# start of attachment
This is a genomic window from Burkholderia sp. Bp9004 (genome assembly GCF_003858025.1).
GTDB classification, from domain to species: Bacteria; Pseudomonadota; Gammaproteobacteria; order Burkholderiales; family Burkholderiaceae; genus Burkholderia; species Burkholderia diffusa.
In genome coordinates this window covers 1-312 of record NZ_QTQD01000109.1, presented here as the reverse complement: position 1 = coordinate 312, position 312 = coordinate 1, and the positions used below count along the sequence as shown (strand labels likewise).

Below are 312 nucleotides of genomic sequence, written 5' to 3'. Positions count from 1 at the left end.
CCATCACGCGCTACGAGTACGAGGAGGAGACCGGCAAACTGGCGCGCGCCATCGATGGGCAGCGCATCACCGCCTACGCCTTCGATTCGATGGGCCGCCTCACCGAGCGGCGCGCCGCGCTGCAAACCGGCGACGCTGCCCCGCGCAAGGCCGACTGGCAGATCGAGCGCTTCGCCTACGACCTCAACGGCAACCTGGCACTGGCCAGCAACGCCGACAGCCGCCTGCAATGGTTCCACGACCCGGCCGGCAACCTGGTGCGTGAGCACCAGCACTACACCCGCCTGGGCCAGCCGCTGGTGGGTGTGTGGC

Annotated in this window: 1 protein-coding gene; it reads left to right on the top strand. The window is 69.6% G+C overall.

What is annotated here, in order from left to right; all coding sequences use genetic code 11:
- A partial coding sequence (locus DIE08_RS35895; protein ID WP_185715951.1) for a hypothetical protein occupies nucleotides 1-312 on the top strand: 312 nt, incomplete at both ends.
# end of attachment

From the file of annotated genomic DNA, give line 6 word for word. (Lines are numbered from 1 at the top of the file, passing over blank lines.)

Annotated in this window: 1 protein-coding gene; it reads left to right on the top strand. The window is 69.6% G+C overall.